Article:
The Federal Circuit (Reyna, J., joined by Prost, C.J. and Lourie, J.) affirmed. At step one, the court held that the claims were directed to the abstract idea of “the use of mathematical calculations and statistical modeling.” The court rejected the applicant’s argument that the claims provided a technological improvement by allowing for “more accurate haplotype predictions.” The court explained that “[t]he different use of a mathematical calculation, even one that yields different or better results, does not render patent eligible subject matter.” At step two, the court held that the claims lacked an inventive concept because the “the recited steps of receiving, extracting, and storing data amount to well-known, routine, and conventional steps taken when executing a mathematical algorithm on a regular computer.”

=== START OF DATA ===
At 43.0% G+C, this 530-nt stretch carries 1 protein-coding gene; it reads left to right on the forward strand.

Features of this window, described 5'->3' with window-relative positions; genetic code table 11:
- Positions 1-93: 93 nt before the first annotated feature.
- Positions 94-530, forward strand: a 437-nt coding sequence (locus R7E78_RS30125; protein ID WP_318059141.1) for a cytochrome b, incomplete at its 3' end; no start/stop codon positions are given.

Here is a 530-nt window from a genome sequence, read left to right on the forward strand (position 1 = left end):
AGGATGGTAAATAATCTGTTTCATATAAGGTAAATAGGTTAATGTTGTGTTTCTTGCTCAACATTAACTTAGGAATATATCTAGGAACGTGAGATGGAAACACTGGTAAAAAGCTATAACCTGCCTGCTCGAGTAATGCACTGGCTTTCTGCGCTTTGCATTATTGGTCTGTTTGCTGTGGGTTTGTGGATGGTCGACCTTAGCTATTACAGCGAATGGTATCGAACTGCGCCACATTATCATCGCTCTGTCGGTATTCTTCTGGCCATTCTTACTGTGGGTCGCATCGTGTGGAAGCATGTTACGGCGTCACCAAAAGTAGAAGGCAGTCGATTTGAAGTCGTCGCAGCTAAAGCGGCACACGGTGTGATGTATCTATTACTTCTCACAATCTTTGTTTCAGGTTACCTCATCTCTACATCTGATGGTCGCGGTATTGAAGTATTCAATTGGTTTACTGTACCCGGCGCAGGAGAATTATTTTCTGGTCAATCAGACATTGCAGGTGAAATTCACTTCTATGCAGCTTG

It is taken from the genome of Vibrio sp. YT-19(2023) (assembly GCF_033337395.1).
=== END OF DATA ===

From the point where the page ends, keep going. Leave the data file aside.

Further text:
In Re TracFone Wireless (Fed. Cir. No. 21-136) (nonprecedential): As discussed in our March update, the Federal Circuit granted TracFone’s first mandamus petition, ordering Judge Albright to “issue [his] ruling on the motion to transfer within 30 days from the issuance of this order, and to provide a reasoned basis for its ruling that is capable of meaningful appellate review.” On April 20, the court granted mandamus for a second time, holding that Judge Albright “clearly abused” his discretion in denying transfer under § 1404(a) by relying on a “rigid and formulaic” application of the Fifth Circuit’s 100-mile rule.